Back in Brazil, Vilmar Berna, the editor of the Niterói-based environmentalist daily Jornal do Meio Ambiente, which exposes clandestine overfishing and threats to protected marine life in Rio de Janeiro Bay, is a constant target of threats and intimidation attempts. A bloody, half-burnt body was dumped outside his home in May 2006. As if the meaning of that “message” was not sufficiently clear, an anonymous woman caller then warned him he could be killed soon. He filed a complaint with the Niterói police and hired two bodyguards.
But he could not afford to keep paying them and he no longer has protection. Fabrício Ribeiro Pimenta had to flee his home town in the neighboring state of Espirito Santo after being assaulted on 30 July 2009, apparently at the behest of the owner of an illegal marble factory that he had repeatedly denounced in his reporting as source of toxic dust in a residential district.
There is no shortage of examples. In 2008 in the Republic of the Congo, residents of the village of Mbodji (60 km from Pointe-Noire) complained about the build-up of drilling waste at a nearby oilfield where the Italian company Eni Congo is drilling. After going there and doing a report, Télé Pour Tous (TPT) immediately found itself being pressured and threatened by the local authorities. But this time, the local population demonstrated in support of the journalists and samples of the drilling waste were finally taken for laboratory analysis. They are still waiting for the results. In Egypt, Trust Chemical Industries has for years been dumping unrecycled water into Lake Manzalah and the Suez Canal, near Port Said, while the government, out of fear or as a result of corruption, refused to intervene.
Tamer Mabrouk, an ordinary blogger, investigated the issue and then took the risk of posting the results of his enquiries online. He was sued for libel in June 2008.
“I brought a lawsuit against the company myself, requesting its closure as a source of pollution,” Mabrouk said. “The court ruled that it was not competent to hear the case. At the same time, Trust Chemical Industries asked me to withdraw my suit in return for a sum of money. When I refused outright, they demanded that I issue a retraction.” A Port Said court fined Mabrouk 6,000 euros on 26 May 2009 – a fairly dissuasive message for someone who takes more than a year to earn that kind of money. He was then fired from his job.
In Côte d’Ivoire, people no longer seen to remember that large amounts of toxic waste from the Probo Koala, a tanker chartered by the Dutch company Trafigura, were dumped in and around Abidjan in September 2006. Gases emitted by the waste reportedly killed 10 people and injured 7,000. It was a big story for a while but now there is nothing in the newspapers. Concern about the environment seems to have evaporated. The Yopougon industrialists who pump chemical products into Abidjan’s lagoon are suspected of keeping the subject off-limits by slipping “envelopes” into some journalists’ pockets.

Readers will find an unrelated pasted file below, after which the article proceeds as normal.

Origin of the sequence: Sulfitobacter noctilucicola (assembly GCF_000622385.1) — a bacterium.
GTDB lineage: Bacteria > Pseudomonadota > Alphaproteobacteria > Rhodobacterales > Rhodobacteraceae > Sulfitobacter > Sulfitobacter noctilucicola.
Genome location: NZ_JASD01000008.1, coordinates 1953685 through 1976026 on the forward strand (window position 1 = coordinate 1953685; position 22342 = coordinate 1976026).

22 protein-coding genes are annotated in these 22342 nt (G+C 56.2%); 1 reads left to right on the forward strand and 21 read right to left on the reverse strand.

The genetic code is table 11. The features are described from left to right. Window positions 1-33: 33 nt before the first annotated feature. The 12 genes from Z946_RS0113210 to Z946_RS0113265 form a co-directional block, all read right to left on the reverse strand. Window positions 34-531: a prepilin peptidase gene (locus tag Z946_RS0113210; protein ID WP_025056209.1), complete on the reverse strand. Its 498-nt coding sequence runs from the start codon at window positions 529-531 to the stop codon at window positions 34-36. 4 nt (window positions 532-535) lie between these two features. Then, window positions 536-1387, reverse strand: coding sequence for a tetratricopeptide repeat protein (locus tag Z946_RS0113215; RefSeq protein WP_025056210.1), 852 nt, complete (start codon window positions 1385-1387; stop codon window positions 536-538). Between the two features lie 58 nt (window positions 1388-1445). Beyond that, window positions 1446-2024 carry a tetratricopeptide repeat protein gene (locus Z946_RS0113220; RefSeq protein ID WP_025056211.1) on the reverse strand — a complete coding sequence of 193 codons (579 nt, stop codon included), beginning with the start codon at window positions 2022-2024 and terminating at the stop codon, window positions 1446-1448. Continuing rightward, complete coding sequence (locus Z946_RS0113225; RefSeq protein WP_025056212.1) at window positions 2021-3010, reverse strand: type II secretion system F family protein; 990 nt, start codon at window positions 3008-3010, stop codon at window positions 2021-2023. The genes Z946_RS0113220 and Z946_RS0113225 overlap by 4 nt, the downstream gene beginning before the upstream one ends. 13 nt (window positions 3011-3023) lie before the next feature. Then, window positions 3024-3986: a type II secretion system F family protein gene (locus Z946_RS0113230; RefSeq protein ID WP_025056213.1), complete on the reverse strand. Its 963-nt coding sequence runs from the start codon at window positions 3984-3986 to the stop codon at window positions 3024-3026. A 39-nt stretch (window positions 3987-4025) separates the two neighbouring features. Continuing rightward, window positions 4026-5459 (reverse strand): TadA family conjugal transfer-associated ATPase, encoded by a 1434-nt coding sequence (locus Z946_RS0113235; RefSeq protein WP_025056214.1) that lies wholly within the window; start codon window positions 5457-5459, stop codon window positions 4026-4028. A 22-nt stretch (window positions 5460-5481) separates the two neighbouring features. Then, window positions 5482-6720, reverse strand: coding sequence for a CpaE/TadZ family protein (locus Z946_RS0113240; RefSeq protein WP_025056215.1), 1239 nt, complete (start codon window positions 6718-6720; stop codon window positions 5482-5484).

In China, Wu Lihong was sentenced to three years in prison in 2007 for alerting the Chinese and international media to the pollution of Lake Taihu, the third largest in China. In Internet posts, he blamed the uncontrolled dumping of industrial waste for the lake’s asphyxiation. Another example, China’s Propaganda Department, which is in charge of censorship, waiting 10 days in 2005 before allowing the media to report that the Songhua River had been contaminated with benzene, thereby endangering the lives of millions of people living on its banks.
Critics of nuclear power are also liable to be punished in China if they try to take their case to the media. Gansu province anti-nuclear campaigner Sun Xiaodi and his daughter were arrested in June 2009 on charges of “divulging state secrets abroad” and “spreading rumours” for disseminating information about radioactive contamination at uranium mine No. 792. Sun was sentenced the following month to two years of reeducation through work. His daughter was also sent to a camp.
In information posted online and provided to the foreign media, they had also accused officials in the Gansu district of Diebu of exaggerating the impact of the May 2008 earthquake in their district in order to obtain more state aid. A former worker in mine No. 792, Sun has been campaigning tirelessly about the dangers of radioactive contamination for the past 20 years Peru is another glaring example. The Andean town of La Oroya is the fifth most contaminated place in the world because of a smelting complex operated by Doe Run Peru. Its 35,000 inhabitants are permanently exposed to heavy metals and gases. But you will not hear anyone talk about this scandal because the company has developed an effective method of surveillance using a network of “health workers” who patrol the town. Anyone talking to independent journalists risks losing their job and social benefits. The impoverished inhabitants are very hostile towards the press, which is seen as posing a threat to their only source of work. Doe Run Peru’s employees rejected an ecological rescue plan in order to be sure of keeping their jobs.